Rotational Remanent Magnetization (RRM) to Identify Pyrrhotite in Natural Iron-Sulfide-Bearing Samples

Thursday, 18 December 2014
Sarah P Slotznick1, Joseph L Kirschvink1,2, Woodward W Fischer1 and Samuel M Webb3, (1)California Institute of Technology, Pasadena, CA, United States, (2)Earth-Life Science Institute, Meguro, Japan, (3)SLAC National Accelerator Laboratory, Menlo Park, CA, United States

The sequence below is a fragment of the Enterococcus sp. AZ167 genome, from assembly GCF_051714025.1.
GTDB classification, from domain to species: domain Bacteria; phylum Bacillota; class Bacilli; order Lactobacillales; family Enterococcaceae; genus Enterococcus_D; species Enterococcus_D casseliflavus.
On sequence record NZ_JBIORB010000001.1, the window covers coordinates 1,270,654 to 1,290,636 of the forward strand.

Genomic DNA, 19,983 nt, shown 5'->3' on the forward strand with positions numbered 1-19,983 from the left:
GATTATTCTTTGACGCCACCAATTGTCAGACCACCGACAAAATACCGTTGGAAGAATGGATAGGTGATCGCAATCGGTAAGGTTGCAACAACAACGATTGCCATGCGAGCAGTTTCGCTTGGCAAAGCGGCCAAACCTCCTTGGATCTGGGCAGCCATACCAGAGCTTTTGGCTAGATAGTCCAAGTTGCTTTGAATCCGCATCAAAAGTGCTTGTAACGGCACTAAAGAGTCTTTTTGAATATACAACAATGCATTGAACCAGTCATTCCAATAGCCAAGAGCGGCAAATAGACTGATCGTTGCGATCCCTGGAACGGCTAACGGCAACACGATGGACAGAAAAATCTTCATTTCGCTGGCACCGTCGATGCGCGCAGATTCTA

Pyrrhotite has been known for several decades to have anomalous demagnetization behavior when using tumbling AF techniques. This was quantified by Thomson (1990) to show that pyrrhotite can acquire rotational remanent magnetization (RRM) similar to the more intensely-studied iron sulfide, greigite. Use of RRM as an identification tool in natural samples has not become standard practice, perhaps due to the decrease in use of tumbling AF techniques. However, using the 2G SQuID magnetometer with in-line AF/ARM coils and RAPID automated protocols (Kirschvink et al. 2008), one can easily produce and measure RRM. This method of measuring RRM has been used to identify greigite (Suzuki et al. 2006), but not pyrrhotite. We present room temperature RRM measurements for samples spinning from -20 to +20 rev/sec, perpendicular to peak AF fields of 90mT (at 950 Hz) in iron-sulfide-bearing shales, argillites, and carbonates throughout Earth History (Miocene, Cretaceous, Mesoproterozoic, Late Archean). Presence of pyrrhotite was confirmed using AF demagnetization of NRM (GRM), IRM acquisition/AF demagnetization (Cisowski plots), Kappabridge thermal susceptibility, ultra-high resolution scanning SQuID microscopy (UHRSSM), and/or X-ray absorption near edge spectroscopy (XANES)/multiple energy X-ray fluorescence (XRF) imaging. Although the total absence of pyrrhotite cannot be proven, the same techniques were applied to rocks that do not gain RRM easily to identify their iron sulfides and ferromagnetic minerals, and no magnetic iron sulfides were found. The RRM signal for pyrrhotite is distinct from that of greigite, suggesting it could be used as a tool for distinguishing these magnetic iron sulfides from each other. Further work on room temperature RRM could define a unique non-destructive rock magnetic test for pyrrhotite.